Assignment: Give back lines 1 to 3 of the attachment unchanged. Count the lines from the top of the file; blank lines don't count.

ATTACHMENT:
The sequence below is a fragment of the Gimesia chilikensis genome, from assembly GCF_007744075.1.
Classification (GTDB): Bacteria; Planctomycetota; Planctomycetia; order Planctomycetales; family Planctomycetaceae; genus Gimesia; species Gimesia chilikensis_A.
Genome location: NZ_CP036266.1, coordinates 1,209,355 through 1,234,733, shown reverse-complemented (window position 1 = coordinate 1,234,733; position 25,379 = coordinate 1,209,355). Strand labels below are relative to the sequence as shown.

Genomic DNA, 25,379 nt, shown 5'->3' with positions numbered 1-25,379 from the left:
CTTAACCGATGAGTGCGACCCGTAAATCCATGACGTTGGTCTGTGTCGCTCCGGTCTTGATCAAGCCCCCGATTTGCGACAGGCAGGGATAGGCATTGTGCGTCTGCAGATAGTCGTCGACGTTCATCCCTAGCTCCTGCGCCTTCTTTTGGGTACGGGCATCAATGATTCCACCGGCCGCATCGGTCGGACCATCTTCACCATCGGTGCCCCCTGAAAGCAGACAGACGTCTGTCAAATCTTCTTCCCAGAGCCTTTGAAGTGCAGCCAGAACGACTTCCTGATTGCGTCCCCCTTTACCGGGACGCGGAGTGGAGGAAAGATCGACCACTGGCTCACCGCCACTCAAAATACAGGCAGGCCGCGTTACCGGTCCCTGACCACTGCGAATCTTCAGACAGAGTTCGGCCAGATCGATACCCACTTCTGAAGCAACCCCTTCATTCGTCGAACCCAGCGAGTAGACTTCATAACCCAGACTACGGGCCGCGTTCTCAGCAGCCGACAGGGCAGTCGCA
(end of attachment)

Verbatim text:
The sequence below is a fragment of the Gimesia chilikensis genome, from assembly GCF_007744075.1.
Classification (GTDB): Bacteria; Planctomycetota; Planctomycetia; order Planctomycetales; family Planctomycetaceae; genus Gimesia; species Gimesia chilikensis_A.
Genome location: NZ_CP036266.1, coordinates 1,209,355 through 1,234,733, shown reverse-complemented (window position 1 = coordinate 1,234,733; position 25,379 = coordinate 1,209,355). Strand labels below are relative to the sequence as shown.